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State v. Graham

Court of Appeals of Ohio, Fourth District, Adams

March 28, 2018

STATE OF OHIO, Plaintiff-Appellee,
MYRIA GRAHAM, Defendant-Appellant.

          Timothy Young, Ohio Public Defender, and Katherine Ross-Kinzie, Ohio Assistant Public Defender, Columbus, Ohio, for appellant.

          David Kelley, Adams County Prosecuting Attorney, and Kris D. Blanton, Adams County Assistant Prosecuting Attorney, West Union, Ohio, for appellee.


          Marie Hoover, Presiding Judge

         {¶1} Defendant-appellant, Myria Graham, appeals from the sentence she received in the Adams County Court of Common Pleas after she pleaded guilty to one count of illegal manufacture of methamphetamine in the vicinity of juveniles and one count of endangering children. Because she has not established by clear and convincing evidence that her sentence is either contrary to law or that the record does not support it, we affirm her sentence.

         I. Facts and Procedural Posture

         {¶2} In March 2017, the Adams County Grand Jury returned an indictment charging Myria Graham with one count of illegal manufacture of methamphetamine in violation of R.C. 2925.04(A), with a specification that the offense occurred in the vicinity of juveniles, a felony of the first degree, one count of illegal assembly or possession of one or more chemicals that may be used to manufacture methamphetamine in violation of R.C. 2925.041(A), with a specification that the offense occurred in the vicinity of juveniles, a felony of the second degree, and three counts of endangering children in violation of R.C. 2919.22(B)(6), felonies of the third degree. Graham initially pleaded not guilty to the charges.

         {¶3} Graham subsequently withdrew her not guilty plea and entered a plea of guilty to illegal manufacture of methamphetamine and the specification that the offense occurred within the vicinity of juveniles as well as one of the charges of endangering children in return for the dismissal of the remaining charges. The trial court held a hearing at which it accepted Graham's plea.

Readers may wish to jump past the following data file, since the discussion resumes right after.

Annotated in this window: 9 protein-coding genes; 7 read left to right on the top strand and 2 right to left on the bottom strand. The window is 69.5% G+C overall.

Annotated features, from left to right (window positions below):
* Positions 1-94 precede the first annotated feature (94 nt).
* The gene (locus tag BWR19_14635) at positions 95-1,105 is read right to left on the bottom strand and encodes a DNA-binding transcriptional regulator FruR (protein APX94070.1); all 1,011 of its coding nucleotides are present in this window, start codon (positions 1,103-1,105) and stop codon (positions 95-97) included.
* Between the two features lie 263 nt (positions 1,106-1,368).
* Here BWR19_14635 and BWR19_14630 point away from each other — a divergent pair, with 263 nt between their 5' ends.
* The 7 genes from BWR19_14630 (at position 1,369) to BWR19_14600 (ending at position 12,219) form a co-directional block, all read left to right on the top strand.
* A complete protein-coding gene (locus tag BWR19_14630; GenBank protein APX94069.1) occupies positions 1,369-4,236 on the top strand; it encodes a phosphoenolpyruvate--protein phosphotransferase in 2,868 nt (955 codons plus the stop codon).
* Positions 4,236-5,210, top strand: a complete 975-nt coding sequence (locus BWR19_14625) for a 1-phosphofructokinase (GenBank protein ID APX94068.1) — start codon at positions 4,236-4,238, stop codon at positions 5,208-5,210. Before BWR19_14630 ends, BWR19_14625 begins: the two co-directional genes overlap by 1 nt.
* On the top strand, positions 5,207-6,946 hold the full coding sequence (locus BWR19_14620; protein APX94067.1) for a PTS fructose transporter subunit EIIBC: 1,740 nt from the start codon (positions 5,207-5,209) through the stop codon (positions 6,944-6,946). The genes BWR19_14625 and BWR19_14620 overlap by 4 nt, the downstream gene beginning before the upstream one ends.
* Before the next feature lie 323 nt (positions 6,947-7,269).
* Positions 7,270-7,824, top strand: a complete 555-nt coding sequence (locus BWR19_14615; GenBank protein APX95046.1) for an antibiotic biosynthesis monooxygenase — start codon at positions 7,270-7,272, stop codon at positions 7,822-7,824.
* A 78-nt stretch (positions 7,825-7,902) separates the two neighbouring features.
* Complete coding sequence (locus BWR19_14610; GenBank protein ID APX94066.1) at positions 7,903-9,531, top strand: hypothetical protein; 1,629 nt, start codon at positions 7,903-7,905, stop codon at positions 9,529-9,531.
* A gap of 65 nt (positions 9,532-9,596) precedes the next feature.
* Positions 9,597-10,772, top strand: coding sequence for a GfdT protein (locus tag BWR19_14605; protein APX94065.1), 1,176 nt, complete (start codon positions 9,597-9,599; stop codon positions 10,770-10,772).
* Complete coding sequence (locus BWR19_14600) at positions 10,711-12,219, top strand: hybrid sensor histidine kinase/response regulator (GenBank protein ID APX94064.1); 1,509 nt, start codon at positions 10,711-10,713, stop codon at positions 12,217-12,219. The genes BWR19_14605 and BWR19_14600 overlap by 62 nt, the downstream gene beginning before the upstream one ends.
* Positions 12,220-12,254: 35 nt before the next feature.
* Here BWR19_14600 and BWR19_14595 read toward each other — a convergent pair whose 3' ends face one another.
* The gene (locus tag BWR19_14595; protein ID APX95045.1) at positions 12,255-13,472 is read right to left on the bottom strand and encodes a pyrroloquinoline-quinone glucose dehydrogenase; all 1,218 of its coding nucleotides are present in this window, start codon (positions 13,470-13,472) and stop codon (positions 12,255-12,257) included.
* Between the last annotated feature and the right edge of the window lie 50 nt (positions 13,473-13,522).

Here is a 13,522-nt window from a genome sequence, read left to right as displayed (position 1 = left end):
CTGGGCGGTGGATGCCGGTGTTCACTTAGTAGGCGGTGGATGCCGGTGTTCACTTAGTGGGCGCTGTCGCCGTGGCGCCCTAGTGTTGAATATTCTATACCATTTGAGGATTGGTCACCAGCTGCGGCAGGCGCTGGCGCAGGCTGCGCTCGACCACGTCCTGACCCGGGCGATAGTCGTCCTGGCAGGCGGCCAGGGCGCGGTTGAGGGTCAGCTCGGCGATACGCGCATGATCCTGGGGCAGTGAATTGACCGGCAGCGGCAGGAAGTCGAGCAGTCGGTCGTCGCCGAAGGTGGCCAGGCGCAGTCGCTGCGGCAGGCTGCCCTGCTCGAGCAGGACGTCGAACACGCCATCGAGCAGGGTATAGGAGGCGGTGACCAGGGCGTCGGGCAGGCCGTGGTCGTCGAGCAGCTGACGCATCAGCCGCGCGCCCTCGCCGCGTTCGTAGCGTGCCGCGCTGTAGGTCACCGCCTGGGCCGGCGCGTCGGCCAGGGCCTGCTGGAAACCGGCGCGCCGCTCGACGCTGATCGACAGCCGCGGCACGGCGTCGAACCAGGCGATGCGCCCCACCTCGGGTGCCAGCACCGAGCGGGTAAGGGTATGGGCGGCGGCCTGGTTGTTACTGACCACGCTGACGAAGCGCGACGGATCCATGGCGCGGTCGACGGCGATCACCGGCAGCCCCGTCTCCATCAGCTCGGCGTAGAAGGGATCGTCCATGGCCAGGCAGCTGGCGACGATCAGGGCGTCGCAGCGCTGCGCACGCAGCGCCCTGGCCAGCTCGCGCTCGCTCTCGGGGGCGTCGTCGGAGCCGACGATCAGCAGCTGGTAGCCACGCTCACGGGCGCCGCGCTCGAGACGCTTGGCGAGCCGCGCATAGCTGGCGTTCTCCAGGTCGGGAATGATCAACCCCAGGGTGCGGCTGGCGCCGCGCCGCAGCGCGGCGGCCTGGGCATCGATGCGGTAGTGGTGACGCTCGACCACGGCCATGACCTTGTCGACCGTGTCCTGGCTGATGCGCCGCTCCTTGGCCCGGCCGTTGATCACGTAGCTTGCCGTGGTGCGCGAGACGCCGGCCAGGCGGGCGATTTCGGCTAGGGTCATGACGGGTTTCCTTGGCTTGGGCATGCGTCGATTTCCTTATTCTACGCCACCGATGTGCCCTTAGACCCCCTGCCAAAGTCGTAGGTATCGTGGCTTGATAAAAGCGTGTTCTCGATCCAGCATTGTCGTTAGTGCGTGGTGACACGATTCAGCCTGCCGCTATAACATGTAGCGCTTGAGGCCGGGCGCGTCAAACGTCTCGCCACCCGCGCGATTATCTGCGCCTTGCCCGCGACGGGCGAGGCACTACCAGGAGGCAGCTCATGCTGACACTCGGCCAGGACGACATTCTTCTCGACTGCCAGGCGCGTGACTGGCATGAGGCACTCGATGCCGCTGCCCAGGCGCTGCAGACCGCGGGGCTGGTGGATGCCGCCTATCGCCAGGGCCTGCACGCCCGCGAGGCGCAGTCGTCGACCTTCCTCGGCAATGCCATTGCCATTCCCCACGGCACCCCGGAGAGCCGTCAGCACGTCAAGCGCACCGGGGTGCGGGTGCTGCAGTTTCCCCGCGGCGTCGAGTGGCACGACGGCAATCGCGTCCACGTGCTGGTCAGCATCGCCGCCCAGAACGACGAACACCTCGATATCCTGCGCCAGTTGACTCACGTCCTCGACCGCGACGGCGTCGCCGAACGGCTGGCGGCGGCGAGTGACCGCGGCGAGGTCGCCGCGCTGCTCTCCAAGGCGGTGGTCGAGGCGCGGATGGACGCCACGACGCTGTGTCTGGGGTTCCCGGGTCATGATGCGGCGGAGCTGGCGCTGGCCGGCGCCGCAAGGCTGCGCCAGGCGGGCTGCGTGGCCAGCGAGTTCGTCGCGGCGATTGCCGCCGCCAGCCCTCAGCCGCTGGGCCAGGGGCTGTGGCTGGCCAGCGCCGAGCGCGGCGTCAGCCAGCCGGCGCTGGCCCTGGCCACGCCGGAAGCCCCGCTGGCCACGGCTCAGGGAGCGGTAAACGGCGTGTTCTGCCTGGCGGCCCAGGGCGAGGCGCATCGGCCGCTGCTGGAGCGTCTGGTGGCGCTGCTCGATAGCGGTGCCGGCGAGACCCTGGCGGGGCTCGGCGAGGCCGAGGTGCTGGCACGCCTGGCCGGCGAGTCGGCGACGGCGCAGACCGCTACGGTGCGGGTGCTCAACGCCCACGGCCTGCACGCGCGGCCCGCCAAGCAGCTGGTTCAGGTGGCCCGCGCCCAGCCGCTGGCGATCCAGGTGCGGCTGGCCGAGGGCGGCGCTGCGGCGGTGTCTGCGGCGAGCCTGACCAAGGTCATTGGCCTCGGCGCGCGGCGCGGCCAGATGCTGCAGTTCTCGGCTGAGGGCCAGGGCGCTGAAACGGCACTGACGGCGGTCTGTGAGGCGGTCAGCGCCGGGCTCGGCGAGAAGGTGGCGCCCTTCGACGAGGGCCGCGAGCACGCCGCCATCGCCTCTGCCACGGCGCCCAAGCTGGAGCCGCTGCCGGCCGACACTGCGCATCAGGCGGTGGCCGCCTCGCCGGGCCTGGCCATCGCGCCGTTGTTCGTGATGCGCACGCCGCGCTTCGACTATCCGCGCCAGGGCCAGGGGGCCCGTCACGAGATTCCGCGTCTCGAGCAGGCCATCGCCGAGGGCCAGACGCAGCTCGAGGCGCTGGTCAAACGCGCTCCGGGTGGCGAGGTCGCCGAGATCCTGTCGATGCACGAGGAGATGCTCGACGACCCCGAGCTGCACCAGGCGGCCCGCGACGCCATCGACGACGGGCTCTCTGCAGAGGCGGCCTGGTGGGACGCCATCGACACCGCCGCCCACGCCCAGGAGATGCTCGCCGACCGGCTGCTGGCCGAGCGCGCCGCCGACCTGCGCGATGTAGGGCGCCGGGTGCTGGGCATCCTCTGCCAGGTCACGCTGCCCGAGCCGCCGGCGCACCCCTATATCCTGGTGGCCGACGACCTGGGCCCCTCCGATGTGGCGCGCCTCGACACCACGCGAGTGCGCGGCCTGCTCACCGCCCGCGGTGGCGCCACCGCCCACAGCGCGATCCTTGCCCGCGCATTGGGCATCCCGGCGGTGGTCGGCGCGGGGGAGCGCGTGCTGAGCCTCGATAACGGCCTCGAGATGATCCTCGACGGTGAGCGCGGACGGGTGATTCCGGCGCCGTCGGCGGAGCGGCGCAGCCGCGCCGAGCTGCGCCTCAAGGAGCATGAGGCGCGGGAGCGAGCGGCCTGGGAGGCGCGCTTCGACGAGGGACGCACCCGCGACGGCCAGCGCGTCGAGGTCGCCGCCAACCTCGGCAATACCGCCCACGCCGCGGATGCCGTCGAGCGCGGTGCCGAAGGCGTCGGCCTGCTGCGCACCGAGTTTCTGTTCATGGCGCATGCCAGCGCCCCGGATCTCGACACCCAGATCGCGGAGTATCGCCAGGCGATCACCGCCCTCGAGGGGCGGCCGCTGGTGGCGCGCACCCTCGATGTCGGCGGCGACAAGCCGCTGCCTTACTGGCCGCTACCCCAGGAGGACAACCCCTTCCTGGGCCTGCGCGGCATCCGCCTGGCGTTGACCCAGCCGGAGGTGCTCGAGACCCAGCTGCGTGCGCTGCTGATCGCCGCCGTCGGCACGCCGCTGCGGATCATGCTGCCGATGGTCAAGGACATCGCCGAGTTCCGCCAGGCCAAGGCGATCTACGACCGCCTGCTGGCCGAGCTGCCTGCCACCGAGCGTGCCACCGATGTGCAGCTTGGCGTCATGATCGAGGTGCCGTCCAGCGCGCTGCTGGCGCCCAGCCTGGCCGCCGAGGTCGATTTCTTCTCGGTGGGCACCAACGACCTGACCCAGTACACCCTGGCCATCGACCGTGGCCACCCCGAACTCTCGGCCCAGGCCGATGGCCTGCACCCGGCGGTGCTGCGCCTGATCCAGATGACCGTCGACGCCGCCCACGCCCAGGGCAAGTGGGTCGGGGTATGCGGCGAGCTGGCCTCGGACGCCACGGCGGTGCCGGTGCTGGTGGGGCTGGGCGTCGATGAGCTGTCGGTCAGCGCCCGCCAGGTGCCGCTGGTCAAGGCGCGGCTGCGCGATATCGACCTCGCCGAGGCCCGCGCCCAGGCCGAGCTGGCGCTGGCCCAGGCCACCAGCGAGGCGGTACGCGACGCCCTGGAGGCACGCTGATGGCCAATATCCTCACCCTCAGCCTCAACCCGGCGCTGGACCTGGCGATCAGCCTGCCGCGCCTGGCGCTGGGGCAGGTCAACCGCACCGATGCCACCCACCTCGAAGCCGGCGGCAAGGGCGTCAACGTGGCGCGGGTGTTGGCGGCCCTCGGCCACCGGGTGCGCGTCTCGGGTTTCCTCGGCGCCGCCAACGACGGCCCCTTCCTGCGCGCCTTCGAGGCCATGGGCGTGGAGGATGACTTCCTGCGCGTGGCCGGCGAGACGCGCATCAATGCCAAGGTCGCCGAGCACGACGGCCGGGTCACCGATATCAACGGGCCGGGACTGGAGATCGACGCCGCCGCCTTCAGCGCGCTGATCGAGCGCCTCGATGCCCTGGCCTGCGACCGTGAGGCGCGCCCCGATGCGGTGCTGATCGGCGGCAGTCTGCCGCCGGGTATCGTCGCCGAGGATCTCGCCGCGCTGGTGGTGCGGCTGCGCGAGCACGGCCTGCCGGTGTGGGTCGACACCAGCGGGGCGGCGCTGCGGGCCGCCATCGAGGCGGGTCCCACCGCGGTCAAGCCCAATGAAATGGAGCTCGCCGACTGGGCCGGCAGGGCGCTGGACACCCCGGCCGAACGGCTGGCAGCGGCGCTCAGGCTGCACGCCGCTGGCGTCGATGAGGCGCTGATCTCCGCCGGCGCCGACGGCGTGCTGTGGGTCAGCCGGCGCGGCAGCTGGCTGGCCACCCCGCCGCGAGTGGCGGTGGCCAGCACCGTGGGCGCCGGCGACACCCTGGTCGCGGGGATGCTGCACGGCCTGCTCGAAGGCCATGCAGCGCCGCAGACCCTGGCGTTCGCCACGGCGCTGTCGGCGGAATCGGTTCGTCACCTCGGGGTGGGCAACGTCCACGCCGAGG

{¶4} At the plea hearing, Graham stated that she had completed high school and had taken some college courses. She testified that on March 24, 2017, she knowingly decided to manufacture methamphetamine. She assembled Sudafed, lithium, cold packs, and a bottle but was waiting for her sister-in-law to arrive to help her with the "gassing part" of the manufacturing process. Graham was using a building right next to the home. Her husband and their three children-ages 2, 5, and 11-were inside that house, within 100 feet of where she was manufacturing the methamphetamine.

         {¶5} After the trial court accepted Graham's plea and found her guilty of the offenses, it then proceeded to sentencing. At the sentencing portion of the hearing, the State gave no recommendation, instead submitting it "to the discretion of the court." Graham's counsel requested that she be given the minimum sentence because she was remorseful, was a few weeks away from giving birth to her fourth child, and had no criminal history other than a speeding ticket. He noted that Graham was arrested only because her brother and sister-in-law contacted a deputy sheriff to try and get her help through treatment, not a prison sentence. Graham's counsel read a statement on her behalf in which she expressed regret for her decisions, which affected her as well as her children and husband. Graham also stated that she realized that she put her children "in serious danger" and that she knew that she needed to "face the consequences of [her] actions." Graham's brother provided a statement that he had contacted a deputy sheriff. This statement discussed the brother removing the children from the home and having an intervention in which they could save Graham's life through treatment. Instead, law enforcement arrested Graham and incarcerated her.